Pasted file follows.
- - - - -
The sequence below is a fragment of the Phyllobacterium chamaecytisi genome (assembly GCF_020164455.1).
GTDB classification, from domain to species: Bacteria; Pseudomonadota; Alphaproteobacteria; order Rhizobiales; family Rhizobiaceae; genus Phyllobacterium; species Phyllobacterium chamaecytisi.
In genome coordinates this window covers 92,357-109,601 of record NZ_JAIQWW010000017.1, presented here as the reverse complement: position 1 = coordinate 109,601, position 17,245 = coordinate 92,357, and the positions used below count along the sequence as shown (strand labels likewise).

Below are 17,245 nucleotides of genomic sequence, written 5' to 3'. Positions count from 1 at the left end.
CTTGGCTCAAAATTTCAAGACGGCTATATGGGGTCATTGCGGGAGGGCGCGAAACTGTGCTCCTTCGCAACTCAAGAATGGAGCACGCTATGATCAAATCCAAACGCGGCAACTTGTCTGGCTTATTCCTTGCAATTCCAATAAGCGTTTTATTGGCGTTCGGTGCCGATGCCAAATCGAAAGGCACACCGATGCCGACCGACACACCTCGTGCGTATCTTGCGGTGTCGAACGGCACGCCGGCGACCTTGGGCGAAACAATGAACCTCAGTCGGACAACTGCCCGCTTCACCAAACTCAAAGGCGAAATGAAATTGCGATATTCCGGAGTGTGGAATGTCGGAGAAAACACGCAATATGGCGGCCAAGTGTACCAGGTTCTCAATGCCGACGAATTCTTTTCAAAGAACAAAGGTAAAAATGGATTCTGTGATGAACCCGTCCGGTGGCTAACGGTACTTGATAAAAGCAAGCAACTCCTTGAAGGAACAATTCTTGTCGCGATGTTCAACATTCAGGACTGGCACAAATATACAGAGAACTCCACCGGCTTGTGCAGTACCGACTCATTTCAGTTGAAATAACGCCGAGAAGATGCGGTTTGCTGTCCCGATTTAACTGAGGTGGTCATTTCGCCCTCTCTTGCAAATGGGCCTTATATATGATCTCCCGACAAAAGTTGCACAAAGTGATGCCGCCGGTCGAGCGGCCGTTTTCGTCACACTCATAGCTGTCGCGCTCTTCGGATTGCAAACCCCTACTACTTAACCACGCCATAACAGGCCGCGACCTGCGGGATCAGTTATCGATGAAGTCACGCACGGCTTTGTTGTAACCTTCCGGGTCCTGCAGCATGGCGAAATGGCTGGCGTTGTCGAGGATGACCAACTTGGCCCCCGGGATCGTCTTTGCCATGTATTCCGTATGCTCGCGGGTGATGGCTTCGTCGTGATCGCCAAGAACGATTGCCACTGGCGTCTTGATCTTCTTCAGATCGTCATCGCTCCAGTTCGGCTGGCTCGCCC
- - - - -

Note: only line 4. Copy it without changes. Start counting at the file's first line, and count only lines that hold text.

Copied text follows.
Below are 17,245 nucleotides of genomic sequence, written 5' to 3'. Positions count from 1 at the left end.